Tuesday, April 19, 2011

Writing Without the Baggage Fees! On Travel in Fiction.

Plot Junkie here, back after a long weekend trip visiting Laura Fitzgerald up in NYC. Fun was had in heaps, and yours truly had the opportunity to walk around and hang out in one of her favorite publishing houses. I think I also spent too much money in the garment district to feed my costuming addiction!
Anyhoo, now vacation is over (and now I can take a breather from my day job), it's time to get back to blogging. So what better subject to discuss than the aspect of travel in fiction?

As I've said in previous posts, a story is (or at least should be!) a journey. Whether it is physically, mentally, or even spiritually, there is some sort of travel involved from point A to point B. To make sure I'm not trying to squash too much into one post, let's talk about the physical aspect of travel in fiction today.

So don't panic and remember your towel!

Now the one of the most natural ways of this aspect is travel in the literal sense. As I've mentioned in a previous post, the setting has a whole life of its own. First of all, to keep the location relevant to your story, you need a reason for the story to be there. I don't just mean because the place is cool, because yeah, it's going to be cool. Are they to meet someone? Are they on a pilgrimage? Will there be an altercation with the bad guys there? Why there? You need to question why this particular location is important or you may find your story beginning to fall to the dreaded realm of gimmicks.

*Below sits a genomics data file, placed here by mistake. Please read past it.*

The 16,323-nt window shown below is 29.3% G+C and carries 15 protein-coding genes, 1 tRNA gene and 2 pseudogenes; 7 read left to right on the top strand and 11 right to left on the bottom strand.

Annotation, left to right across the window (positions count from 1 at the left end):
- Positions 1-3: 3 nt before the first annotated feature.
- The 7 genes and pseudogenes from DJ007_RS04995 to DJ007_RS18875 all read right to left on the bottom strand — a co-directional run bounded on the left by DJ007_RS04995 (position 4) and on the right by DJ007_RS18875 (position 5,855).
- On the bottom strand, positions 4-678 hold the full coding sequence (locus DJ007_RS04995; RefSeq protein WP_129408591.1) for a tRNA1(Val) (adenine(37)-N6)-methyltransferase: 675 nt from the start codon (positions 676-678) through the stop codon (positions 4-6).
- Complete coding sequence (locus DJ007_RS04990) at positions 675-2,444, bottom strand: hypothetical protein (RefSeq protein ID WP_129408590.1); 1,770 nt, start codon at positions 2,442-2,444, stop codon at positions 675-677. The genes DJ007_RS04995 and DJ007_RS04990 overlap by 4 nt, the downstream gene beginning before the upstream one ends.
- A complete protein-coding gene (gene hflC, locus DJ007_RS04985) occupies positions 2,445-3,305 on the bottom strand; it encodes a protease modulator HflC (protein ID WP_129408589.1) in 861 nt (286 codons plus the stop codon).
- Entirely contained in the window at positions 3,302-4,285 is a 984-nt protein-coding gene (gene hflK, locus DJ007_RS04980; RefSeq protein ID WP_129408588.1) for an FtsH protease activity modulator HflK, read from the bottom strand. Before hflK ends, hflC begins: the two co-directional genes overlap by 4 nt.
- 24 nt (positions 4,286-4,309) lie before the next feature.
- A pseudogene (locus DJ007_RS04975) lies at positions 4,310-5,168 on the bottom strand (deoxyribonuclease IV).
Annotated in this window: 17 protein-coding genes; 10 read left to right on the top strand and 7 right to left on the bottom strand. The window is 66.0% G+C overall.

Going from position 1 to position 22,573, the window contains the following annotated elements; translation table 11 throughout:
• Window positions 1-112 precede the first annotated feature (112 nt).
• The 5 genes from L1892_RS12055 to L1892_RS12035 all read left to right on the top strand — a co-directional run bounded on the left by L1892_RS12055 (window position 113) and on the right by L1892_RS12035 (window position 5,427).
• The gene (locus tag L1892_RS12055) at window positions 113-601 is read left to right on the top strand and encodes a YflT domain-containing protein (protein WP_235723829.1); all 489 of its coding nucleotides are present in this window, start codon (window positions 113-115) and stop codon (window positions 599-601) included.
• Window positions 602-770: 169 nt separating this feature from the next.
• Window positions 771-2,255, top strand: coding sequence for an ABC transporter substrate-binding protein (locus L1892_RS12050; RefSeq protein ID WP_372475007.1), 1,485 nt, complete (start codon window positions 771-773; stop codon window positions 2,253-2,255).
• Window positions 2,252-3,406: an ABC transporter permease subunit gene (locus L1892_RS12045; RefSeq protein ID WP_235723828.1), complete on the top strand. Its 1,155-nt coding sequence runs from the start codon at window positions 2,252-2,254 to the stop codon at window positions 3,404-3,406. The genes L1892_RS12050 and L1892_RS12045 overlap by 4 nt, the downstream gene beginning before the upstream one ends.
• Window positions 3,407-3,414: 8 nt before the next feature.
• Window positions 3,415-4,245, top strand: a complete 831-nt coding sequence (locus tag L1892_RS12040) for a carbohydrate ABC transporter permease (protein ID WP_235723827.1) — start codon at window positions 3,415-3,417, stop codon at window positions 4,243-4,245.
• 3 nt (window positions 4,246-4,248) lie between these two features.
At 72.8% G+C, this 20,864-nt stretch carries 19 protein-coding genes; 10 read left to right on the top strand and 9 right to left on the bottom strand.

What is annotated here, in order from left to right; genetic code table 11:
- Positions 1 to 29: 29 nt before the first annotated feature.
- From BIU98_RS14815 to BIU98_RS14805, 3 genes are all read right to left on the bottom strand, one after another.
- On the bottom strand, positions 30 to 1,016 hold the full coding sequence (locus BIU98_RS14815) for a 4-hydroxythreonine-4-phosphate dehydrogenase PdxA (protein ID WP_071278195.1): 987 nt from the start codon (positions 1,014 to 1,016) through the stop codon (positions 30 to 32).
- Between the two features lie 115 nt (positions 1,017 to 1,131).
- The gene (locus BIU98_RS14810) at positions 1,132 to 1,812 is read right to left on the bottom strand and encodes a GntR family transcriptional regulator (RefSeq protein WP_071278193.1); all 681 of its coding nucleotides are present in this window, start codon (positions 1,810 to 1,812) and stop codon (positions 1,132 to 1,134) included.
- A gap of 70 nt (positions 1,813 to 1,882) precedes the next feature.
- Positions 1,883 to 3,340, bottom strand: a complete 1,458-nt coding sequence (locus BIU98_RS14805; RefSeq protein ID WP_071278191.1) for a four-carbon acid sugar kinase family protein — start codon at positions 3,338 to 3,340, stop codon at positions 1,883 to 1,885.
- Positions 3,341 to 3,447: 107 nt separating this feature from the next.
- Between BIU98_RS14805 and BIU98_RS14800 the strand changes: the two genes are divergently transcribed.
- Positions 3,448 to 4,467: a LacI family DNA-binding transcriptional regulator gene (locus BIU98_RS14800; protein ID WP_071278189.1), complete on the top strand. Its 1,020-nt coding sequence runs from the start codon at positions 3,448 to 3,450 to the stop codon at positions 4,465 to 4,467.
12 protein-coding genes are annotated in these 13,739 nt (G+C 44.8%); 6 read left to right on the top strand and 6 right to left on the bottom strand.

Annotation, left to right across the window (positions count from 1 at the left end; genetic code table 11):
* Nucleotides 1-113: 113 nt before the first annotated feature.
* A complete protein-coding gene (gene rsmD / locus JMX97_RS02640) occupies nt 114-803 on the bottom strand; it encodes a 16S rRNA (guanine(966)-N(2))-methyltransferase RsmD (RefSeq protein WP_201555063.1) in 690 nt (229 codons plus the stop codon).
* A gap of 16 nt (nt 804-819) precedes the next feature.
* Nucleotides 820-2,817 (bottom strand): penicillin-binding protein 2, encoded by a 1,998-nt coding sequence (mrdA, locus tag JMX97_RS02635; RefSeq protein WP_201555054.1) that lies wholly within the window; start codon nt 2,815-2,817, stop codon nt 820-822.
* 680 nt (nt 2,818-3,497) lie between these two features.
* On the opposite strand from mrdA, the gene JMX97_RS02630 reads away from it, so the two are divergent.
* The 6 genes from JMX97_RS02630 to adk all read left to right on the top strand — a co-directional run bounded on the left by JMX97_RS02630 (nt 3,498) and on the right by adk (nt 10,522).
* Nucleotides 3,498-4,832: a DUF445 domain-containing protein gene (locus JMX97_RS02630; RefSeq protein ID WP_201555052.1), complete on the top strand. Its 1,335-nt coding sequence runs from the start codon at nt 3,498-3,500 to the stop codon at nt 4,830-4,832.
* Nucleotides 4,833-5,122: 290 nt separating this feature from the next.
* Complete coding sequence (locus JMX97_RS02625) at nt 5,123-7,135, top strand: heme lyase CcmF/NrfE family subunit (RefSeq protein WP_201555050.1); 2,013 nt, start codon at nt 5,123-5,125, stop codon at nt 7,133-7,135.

You may as well take 'em here! It'll cost less!

Now that you have your destination and purpose in mind, it's time to explore. The whole point of traveling is to escape the mundane and experience a place and culture of which you are unfamiliar with. Think back to trips you've taken previously, which ones were more enjoyable? The ones you were herded around from tourist trap to tourist trap on a set schedule? Or the ones where you perhaps explored a little and discovered little hole in the wall places that exemplified the heart and lifeblood of the location? Think about this while writing. While you may wish to have your characters explore exotic or famous locations, not only is it important for there to be a reason why your characters are there (ex: an important plot point), but you must also keep in mind that the culture or environment may influence that reason and the next course of action. Obviously you should do some research into the local customs, beliefs, and history. I find that traveling blogs and documentaries are great resources for finding out about the hidden gems of a locale where you can see the real character of the place.


Even Twoflower knows to consult a guidebook!

Consider your characters and how they might react to such a place, and also how that place may react to them. Not every personality is going to fit in to a locale. Some personalities make take a shine to the place. How do the characters cope with the different circumstances? All of these considerations are great to have because it'll add a whole new level to your story where your filler material has actual purpose. Heck, you may even discover potential for continuing side plots from the people and situations your character meets while abroad. The possibilities are endless!